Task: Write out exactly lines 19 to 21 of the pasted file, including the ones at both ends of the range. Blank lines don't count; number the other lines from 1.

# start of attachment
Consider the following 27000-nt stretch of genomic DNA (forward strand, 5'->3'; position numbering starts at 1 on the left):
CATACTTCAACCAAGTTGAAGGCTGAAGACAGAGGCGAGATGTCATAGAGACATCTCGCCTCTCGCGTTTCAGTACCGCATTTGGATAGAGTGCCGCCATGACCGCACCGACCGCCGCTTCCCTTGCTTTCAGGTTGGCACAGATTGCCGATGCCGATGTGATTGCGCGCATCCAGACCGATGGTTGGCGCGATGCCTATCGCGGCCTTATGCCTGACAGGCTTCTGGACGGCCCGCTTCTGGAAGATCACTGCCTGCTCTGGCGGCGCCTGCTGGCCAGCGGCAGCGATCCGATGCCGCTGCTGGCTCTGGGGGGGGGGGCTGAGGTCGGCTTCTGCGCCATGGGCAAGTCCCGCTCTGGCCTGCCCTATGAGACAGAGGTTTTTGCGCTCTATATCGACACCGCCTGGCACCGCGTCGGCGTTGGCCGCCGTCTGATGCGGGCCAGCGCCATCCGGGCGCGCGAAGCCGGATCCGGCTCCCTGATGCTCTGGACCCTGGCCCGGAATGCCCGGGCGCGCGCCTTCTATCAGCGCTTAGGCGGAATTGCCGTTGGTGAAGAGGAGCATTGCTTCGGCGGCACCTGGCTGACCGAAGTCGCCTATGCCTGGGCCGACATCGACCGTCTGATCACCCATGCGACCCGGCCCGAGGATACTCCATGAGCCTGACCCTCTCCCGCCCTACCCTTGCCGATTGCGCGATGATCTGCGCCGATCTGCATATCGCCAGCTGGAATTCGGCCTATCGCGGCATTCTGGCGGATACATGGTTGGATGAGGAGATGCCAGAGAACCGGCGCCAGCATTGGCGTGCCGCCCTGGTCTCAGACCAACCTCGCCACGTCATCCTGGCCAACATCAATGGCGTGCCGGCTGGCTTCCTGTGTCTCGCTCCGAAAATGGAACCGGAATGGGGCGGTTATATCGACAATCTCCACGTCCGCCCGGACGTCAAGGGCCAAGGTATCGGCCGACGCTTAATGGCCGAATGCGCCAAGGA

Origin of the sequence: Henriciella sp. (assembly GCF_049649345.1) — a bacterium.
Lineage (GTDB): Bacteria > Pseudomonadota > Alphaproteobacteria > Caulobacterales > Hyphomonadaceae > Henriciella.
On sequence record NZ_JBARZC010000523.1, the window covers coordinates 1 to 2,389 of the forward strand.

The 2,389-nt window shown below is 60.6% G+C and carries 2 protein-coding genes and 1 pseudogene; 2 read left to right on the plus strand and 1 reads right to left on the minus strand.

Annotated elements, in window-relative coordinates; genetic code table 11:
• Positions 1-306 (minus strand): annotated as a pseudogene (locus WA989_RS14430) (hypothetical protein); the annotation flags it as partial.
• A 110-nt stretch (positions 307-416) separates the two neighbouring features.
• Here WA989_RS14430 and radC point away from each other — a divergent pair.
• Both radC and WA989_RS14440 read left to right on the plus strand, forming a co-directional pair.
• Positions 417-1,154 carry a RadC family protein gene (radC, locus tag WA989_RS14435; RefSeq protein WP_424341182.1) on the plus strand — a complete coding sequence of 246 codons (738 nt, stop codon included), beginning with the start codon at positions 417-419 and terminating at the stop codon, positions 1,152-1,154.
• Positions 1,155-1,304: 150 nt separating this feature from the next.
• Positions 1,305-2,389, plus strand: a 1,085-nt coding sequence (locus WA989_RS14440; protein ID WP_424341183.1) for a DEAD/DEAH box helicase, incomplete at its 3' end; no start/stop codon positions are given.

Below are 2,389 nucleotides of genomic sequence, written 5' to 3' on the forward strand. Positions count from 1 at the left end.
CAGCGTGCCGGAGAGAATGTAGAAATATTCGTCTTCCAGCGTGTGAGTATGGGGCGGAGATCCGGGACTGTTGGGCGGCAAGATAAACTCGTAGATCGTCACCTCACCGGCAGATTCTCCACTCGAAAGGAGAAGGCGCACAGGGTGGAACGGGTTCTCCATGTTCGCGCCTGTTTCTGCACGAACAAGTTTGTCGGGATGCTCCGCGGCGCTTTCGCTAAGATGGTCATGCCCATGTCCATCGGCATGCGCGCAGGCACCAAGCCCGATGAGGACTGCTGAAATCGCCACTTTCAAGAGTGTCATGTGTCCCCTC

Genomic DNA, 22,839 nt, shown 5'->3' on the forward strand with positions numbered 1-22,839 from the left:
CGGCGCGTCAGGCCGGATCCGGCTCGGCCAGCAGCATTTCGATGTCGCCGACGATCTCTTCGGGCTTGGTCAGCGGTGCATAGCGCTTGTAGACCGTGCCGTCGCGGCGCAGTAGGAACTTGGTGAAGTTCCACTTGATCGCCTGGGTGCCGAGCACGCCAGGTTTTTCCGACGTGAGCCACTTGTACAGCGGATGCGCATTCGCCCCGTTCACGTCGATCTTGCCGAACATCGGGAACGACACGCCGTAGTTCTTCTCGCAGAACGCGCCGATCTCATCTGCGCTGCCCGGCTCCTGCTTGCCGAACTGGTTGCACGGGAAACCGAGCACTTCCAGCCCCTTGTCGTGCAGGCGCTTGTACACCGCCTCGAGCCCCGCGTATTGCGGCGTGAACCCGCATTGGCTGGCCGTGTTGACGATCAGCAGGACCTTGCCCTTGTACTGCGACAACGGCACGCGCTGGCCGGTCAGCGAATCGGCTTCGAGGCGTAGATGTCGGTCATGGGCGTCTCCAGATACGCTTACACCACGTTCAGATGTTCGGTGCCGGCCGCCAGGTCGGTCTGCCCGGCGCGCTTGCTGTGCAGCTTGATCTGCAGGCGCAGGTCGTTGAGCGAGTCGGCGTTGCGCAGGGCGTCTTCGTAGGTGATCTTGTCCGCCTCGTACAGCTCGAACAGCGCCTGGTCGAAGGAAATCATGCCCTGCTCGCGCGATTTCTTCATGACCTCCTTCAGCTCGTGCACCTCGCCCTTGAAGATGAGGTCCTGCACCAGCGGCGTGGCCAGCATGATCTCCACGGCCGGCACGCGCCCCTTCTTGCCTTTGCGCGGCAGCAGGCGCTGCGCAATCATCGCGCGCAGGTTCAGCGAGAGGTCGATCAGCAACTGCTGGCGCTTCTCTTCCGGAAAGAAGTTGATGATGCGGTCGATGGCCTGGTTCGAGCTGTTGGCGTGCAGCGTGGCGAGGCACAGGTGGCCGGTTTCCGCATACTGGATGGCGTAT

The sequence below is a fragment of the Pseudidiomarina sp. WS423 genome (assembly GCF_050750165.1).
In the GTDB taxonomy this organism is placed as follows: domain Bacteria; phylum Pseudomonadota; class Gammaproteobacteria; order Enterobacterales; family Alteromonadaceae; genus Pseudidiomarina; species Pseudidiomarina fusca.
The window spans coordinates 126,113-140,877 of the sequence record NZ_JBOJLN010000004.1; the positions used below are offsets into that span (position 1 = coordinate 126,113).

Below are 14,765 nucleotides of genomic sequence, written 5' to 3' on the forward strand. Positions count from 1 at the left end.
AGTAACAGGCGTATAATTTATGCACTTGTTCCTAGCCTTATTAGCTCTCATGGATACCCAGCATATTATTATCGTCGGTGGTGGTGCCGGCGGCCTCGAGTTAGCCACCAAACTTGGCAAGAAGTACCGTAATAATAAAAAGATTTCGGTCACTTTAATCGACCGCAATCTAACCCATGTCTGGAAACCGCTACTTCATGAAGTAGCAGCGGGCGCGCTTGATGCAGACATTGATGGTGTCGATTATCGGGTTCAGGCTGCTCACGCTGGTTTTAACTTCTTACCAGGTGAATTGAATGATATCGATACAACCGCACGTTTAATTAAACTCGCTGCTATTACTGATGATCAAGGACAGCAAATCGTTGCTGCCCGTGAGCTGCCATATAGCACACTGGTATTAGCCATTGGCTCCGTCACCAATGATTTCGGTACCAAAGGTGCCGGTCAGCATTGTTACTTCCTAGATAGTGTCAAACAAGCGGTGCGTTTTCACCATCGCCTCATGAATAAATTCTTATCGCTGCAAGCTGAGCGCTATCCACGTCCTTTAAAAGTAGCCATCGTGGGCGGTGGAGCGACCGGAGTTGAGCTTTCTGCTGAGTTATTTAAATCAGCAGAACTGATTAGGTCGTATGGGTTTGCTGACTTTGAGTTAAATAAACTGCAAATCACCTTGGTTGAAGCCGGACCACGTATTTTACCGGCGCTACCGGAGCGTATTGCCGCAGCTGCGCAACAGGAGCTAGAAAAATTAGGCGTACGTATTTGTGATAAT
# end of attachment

The sequence below is a fragment of the Pseudidiomarina sp. WS423 genome (assembly GCF_050750165.1).
In the GTDB taxonomy this organism is placed as follows: domain Bacteria; phylum Pseudomonadota; class Gammaproteobacteria; order Enterobacterales; family Alteromonadaceae; genus Pseudidiomarina; species Pseudidiomarina fusca.
The window spans coordinates 126,113-140,877 of the sequence record NZ_JBOJLN010000004.1; the positions used below are offsets into that span (position 1 = coordinate 126,113).